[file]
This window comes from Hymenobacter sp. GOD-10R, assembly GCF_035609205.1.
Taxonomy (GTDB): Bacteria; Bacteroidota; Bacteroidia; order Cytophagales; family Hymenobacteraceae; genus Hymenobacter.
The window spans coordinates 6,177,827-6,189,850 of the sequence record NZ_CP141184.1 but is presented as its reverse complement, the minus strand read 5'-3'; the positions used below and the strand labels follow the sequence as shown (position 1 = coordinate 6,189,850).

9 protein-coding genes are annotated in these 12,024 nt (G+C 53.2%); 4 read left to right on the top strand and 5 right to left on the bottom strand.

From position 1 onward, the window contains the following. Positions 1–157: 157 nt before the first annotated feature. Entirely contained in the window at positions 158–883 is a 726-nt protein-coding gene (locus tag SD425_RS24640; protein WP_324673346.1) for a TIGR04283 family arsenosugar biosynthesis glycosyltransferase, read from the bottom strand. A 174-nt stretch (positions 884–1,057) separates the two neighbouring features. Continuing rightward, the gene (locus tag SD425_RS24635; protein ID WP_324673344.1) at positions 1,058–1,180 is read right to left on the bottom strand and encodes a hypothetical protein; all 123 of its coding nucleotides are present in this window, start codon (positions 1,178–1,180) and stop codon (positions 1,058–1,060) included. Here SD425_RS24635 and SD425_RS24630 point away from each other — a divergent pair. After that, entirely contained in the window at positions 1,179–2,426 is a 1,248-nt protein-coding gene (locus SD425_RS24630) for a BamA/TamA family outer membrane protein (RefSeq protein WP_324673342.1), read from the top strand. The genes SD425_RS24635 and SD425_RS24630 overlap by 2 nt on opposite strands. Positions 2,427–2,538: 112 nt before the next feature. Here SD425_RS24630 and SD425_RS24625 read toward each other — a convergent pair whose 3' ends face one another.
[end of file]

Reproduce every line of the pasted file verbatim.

This window comes from Hymenobacter sp. GOD-10R, assembly GCF_035609205.1.
Taxonomy (GTDB): Bacteria; Bacteroidota; Bacteroidia; order Cytophagales; family Hymenobacteraceae; genus Hymenobacter.
The window spans coordinates 6,177,827-6,189,850 of the sequence record NZ_CP141184.1 but is presented as its reverse complement, the minus strand read 5'-3'; the positions used below and the strand labels follow the sequence as shown (position 1 = coordinate 6,189,850).

9 protein-coding genes are annotated in these 12,024 nt (G+C 53.2%); 4 read left to right on the top strand and 5 right to left on the bottom strand.

From position 1 onward, the window contains the following. Positions 1–157: 157 nt before the first annotated feature. Entirely contained in the window at positions 158–883 is a 726-nt protein-coding gene (locus tag SD425_RS24640; protein WP_324673346.1) for a TIGR04283 family arsenosugar biosynthesis glycosyltransferase, read from the bottom strand. A 174-nt stretch (positions 884–1,057) separates the two neighbouring features. Continuing rightward, the gene (locus tag SD425_RS24635; protein ID WP_324673344.1) at positions 1,058–1,180 is read right to left on the bottom strand and encodes a hypothetical protein; all 123 of its coding nucleotides are present in this window, start codon (positions 1,178–1,180) and stop codon (positions 1,058–1,060) included. Here SD425_RS24635 and SD425_RS24630 point away from each other — a divergent pair. After that, entirely contained in the window at positions 1,179–2,426 is a 1,248-nt protein-coding gene (locus SD425_RS24630) for a BamA/TamA family outer membrane protein (RefSeq protein WP_324673342.1), read from the top strand. The genes SD425_RS24635 and SD425_RS24630 overlap by 2 nt on opposite strands. Positions 2,427–2,538: 112 nt before the next feature. Here SD425_RS24630 and SD425_RS24625 read toward each other — a convergent pair whose 3' ends face one another.